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Martin Amis: Delicate prose but limited horizons (©Maximilian Schoenherr)

I have to declare an interest. My arse is mentioned on page 233, where it is deemed “fat”. This is an easy mistake to make for someone as magnitudinally-challenged as Martin Amis. I understand that Martin, staring up at me from such a great distance, might misconstrue sinew for fat. My arse is magnificent and I invite Martin or his appointed agent to come and give it a close-up inspection at any hour of the day.

The Rub of Time is Amis’s latest collection of non-fiction, gathered from several journals. In his acknowledgements Amis himself admits “there are some repetitions and duplications”. He then adds: “Only the reviewer, the proofreader and of course the author will ever be obliged to read the whole thing straight through.”  Guess again, Martin.

President  Trump is flashed up as part of the book’s subtitle, “Bellow, Nabokov, Hitchens, Travolta, Trump, Essays and Reportage 1986-2016” to sprinkle some immediacy onto the collection.  Reflecting on Trump’s rise, foreseeably, Amis has a jeer or two as he reviews Trump’s literary output.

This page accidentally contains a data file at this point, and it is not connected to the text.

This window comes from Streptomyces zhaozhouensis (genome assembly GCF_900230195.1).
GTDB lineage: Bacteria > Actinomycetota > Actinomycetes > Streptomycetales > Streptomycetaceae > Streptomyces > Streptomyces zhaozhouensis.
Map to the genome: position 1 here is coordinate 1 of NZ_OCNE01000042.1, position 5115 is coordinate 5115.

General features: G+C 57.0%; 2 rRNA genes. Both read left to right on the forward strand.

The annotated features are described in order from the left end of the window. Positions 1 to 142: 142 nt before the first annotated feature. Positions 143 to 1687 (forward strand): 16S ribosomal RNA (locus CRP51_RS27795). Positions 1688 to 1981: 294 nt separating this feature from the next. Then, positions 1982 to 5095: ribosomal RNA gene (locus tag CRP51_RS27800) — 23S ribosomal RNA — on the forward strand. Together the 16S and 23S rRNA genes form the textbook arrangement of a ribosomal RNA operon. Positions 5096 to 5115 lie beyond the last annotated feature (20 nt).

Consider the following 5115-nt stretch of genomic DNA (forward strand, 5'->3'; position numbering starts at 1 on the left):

If nothing else President Trump can now claim to be the greatest entertainer on the planet (maybe he’ll end up with a residency in Las Vegas after the White House). Amis muses: “The question you want to ask Trump is clearly not ‘If you’re so smart, how come you aren’t rich?’ it is ‘If you’re so rich, how come you aren’t smart?’”

Droll line, but it’s not true. Trump isn’t stupid. He may have many other shortcomings. He may be alarmingly ignorant about many subjects he should know about. He may have the attention-span of a fruit-fly. He may have an inexhaustible supply of  I. But if you haven’t seen the Comedy Central Roast of Donald Trump from 2011, where he grins dutifully with artificial sportingness at the most outrageous insults, you won’t understand why he beat the Democrats, the Republicans and the media to get to the Oval Office. He’s a junkyard dog and he ain’t dumb.

Political analysis isn’t Amis’s forte. Profiling Jeremy Corbyn in 2015 he announces: “Labour is out of the game.” Are you sure? Too intelligent to be a prefabricated leftie, nevertheless reporting on the death of Neda Soltan in Iran in 2009  Amis talks of the “first spasm of the death agony of the Islamic  Republic”. Unless he means that any spasm is ultimately a spasm closer to mortality, he’s wrong. Like many liberals he hopes that the Ayatollahs will simply, obligingly, shuffle quietly offstage. The Islamic Republic is disintegrating (make-up, punk bands, bloggers) has been a staple news story for at least 15 years, while oddly Iran’s power has grown.

Amis thrives on what he knows. What does he know? The canon of English Literature, courtesy of Oxford University. Saul Bellow and Vladimir Nabokov. Oh, and Philip Larkin, a family friend (furthermore the repetitions and duplications aren’t only in this volume, the piece on Larkin has a salient similarity to the one in The War on Cliché, 2001, but then we’re all encouraged to recycle these days, aren’t we?). Is an intellectual stenosis taking hold?

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